“Supporting Positive Behaviour – A Workbook for Social Care Workers” and “Supporting Relationships and Friendships – A Workbook for Social Care Workers”

Gill Pringle (Family Liaison Worker)

Quality in Ageing and Older Adults

ISSN: 1471-7794

Article publication date: 16 September 2011



Pringle, G. (2011), "“Supporting Positive Behaviour – A Workbook for Social Care Workers” and “Supporting Relationships and Friendships – A Workbook for Social Care Workers”", Quality in Ageing and Older Adults, Vol. 12 No. 3, pp. 191-192. https://doi.org/10.1108/qaoa.2011.



Emerald Group Publishing Limited

Copyright © 2011, Emerald Group Publishing Limited

Both these workbooks relate directly to the Common Induction Standards, which apply to all workers in the social care sector. They are designed to be worked through by the social care worker, hopefully with support and guidance from his/her line manager. The book can be used as a simple read through, or there are exercises to complete and a self‐assessment tool at the end to help the individual assess how the workbook has supported their professional self and contributed to their professional development. There are regular references to care standards, and relevant aspects of legislation.

Suzan Collins has a readable and clear style of writing, and constantly encourages the reader to reflect on his/her current practice in the work place, and to consider individual service users known to him/her, when considering the points made. I particularly like her emphasis on the service user as an individual with the same needs and aspirations as anyone else. In “Supporting Relationships and Friendships”, Suzan Collins defines “friendship”, and then encourages the social care worker to consider how a friendship can be supported and developed when a person is reliant on others for many aspects of their care. The reader is introduced to Maslow's Hierarchy of Needs, and to consider how these are met for the service users they are assigned to. There are practical suggestions on how to support service users in developing and sustaining friendships and relationships. She writes sensitively about how support can be offered to service users who wish to embark on a physical/sexual relationship, and provides thought‐provoking comments that will ensure that the social care worker respects the service user as an individual.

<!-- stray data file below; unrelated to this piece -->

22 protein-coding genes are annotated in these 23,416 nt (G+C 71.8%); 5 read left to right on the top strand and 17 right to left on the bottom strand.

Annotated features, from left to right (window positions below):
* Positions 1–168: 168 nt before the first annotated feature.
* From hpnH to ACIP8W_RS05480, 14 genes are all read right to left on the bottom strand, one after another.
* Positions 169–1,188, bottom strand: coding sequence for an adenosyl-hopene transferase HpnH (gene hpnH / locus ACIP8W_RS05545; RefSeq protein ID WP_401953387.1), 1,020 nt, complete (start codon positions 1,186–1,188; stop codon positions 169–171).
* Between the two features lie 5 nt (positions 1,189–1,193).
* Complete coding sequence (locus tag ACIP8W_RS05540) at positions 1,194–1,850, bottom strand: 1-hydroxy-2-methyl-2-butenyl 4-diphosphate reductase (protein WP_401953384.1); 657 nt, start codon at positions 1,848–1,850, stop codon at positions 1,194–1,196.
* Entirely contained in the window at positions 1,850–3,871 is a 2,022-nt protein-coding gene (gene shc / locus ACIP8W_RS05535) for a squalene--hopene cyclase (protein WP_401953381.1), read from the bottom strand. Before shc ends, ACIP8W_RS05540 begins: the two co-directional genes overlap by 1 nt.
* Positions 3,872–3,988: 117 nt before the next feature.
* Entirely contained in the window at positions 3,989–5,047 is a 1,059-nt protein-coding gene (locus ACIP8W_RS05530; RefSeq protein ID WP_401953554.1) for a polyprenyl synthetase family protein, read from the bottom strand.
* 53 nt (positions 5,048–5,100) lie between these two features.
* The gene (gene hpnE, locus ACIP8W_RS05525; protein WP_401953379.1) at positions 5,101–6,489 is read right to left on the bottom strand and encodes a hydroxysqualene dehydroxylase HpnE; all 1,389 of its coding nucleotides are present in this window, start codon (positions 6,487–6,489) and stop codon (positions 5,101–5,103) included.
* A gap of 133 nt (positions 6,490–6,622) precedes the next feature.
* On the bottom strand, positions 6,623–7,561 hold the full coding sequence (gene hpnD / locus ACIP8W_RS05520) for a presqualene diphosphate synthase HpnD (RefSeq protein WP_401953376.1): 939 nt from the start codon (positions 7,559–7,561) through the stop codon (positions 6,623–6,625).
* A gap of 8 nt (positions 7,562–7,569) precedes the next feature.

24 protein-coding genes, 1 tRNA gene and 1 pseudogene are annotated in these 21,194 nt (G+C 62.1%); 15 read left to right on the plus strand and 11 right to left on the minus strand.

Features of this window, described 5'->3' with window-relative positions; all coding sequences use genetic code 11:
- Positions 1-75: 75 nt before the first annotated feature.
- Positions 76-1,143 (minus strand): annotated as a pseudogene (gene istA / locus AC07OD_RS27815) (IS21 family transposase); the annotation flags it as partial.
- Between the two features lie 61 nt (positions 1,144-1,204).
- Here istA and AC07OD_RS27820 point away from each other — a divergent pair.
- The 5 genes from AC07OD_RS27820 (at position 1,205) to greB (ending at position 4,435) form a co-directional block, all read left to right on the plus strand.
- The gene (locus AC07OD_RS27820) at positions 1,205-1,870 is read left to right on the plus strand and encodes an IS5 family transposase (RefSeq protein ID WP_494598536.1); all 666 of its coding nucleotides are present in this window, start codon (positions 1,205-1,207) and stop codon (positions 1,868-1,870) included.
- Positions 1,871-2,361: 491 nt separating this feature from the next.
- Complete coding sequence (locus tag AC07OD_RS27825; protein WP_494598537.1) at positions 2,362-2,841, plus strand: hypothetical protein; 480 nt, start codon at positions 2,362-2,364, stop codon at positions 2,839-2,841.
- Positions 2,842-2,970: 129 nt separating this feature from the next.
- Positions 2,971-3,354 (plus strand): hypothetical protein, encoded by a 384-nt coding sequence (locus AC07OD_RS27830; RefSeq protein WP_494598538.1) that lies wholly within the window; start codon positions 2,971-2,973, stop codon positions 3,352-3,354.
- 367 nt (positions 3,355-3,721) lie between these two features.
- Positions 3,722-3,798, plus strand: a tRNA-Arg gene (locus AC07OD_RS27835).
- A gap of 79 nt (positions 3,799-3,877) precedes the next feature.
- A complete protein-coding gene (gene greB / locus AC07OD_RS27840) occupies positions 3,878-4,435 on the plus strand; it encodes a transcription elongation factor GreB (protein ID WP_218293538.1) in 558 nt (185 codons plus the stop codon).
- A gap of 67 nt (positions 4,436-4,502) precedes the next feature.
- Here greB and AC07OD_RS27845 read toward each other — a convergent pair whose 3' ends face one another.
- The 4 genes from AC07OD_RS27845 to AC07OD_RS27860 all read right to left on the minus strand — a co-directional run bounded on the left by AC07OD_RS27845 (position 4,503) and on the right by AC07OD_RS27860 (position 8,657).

In “Supporting Positive Behaviour”, Suzan Collins defines behaviour and provides a meaningful and workable definition of “challenging behaviour”. The worker is encouraged to see behaviour as primarily a form of communication, so that the “challenge” is more to understand what the service user is trying to communicate with the behaviour, rather than to “control” what may otherwise be labelled as “bad” behaviour. There are clear examples of this in the workbook, and good advice on assessing risk, and managing situations that may be stressful for the service user. Once again, Collins strongly promotes the concept of the service user as a person with needs, whose difficulties with communication may result in him/her presenting or resorting to behaviours that can stretch and confuse those around him/her, and provides useful advice about risk assessment, the duties of the employer/manager, and the relevant legislation.

There are two main strengths in these workbooks:

  1. 1.

    They are written clearly and concisely, and regularly provide easily understandable examples to aid the worker.

  2. 2.

    The service user is firmly placed centre stage, and the worker is constantly encouraged to consider her/his wants and needs, and discouraged from stereotyping him/her as a “client” or “case”.

I have one anxiety about training social care workers in such a way. Suzan Collins has clearly written the workbooks as a support mechanism for a whole raft of training techniques, and she regularly highlights the importance of discussing and exploring issues and concerns with a manager. However, in the present climate of financial stringency and swingeing cuts, training could be considered as “sorted” by making social care workers read such workbooks. Despite the many positives in the two workbooks reviewed here, they have not been written to take care of all of a care worker's training needs.

In conclusion, the two workbooks are well written, the exercises are clear and encourage good worker reflection, and any care worker completing the exercises therein will definitely benefit, but there must be meaningful discussion and interaction with senior staff and other care workers, to encourage further reflection and learning about such complex issues.

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